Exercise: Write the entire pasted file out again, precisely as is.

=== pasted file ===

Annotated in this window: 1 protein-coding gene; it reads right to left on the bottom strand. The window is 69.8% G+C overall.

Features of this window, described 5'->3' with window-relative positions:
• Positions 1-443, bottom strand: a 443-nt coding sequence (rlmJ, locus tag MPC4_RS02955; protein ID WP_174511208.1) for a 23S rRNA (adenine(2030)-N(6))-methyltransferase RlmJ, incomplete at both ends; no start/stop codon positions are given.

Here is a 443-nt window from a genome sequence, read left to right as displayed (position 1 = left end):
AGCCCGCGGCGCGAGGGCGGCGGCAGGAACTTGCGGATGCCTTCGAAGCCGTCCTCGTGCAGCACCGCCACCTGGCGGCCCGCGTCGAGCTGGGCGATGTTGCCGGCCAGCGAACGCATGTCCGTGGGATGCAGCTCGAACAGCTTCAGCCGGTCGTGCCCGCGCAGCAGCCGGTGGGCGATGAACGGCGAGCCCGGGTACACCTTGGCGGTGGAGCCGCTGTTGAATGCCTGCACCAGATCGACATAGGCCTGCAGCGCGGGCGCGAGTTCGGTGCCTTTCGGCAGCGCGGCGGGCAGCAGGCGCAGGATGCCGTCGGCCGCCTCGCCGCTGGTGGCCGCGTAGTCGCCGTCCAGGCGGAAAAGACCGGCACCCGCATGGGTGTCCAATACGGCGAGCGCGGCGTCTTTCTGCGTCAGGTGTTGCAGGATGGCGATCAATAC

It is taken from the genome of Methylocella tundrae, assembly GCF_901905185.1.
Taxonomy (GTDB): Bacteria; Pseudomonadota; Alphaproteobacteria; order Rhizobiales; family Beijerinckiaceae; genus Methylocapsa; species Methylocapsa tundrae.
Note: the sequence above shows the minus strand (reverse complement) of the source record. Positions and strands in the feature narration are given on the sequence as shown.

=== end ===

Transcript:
Annotated in this window: 1 protein-coding gene; it reads right to left on the bottom strand. The window is 69.8% G+C overall.

Features of this window, described 5'->3' with window-relative positions:
• Positions 1-443, bottom strand: a 443-nt coding sequence (rlmJ, locus tag MPC4_RS02955; protein ID WP_174511208.1) for a 23S rRNA (adenine(2030)-N(6))-methyltransferase RlmJ, incomplete at both ends; no start/stop codon positions are given.

Here is a 443-nt window from a genome sequence, read left to right as displayed (position 1 = left end):
AGCCCGCGGCGCGAGGGCGGCGGCAGGAACTTGCGGATGCCTTCGAAGCCGTCCTCGTGCAGCACCGCCACCTGGCGGCCCGCGTCGAGCTGGGCGATGTTGCCGGCCAGCGAACGCATGTCCGTGGGATGCAGCTCGAACAGCTTCAGCCGGTCGTGCCCGCGCAGCAGCCGGTGGGCGATGAACGGCGAGCCCGGGTACACCTTGGCGGTGGAGCCGCTGTTGAATGCCTGCACCAGATCGACATAGGCCTGCAGCGCGGGCGCGAGTTCGGTGCCTTTCGGCAGCGCGGCGGGCAGCAGGCGCAGGATGCCGTCGGCCGCCTCGCCGCTGGTGGCCGCGTAGTCGCCGTCCAGGCGGAAAAGACCGGCACCCGCATGGGTGTCCAATACGGCGAGCGCGGCGTCTTTCTGCGTCAGGTGTTGCAGGATGGCGATCAATAC

It is taken from the genome of Methylocella tundrae, assembly GCF_901905185.1.
Taxonomy (GTDB): Bacteria; Pseudomonadota; Alphaproteobacteria; order Rhizobiales; family Beijerinckiaceae; genus Methylocapsa; species Methylocapsa tundrae.
Note: the sequence above shows the minus strand (reverse complement) of the source record. Positions and strands in the feature narration are given on the sequence as shown.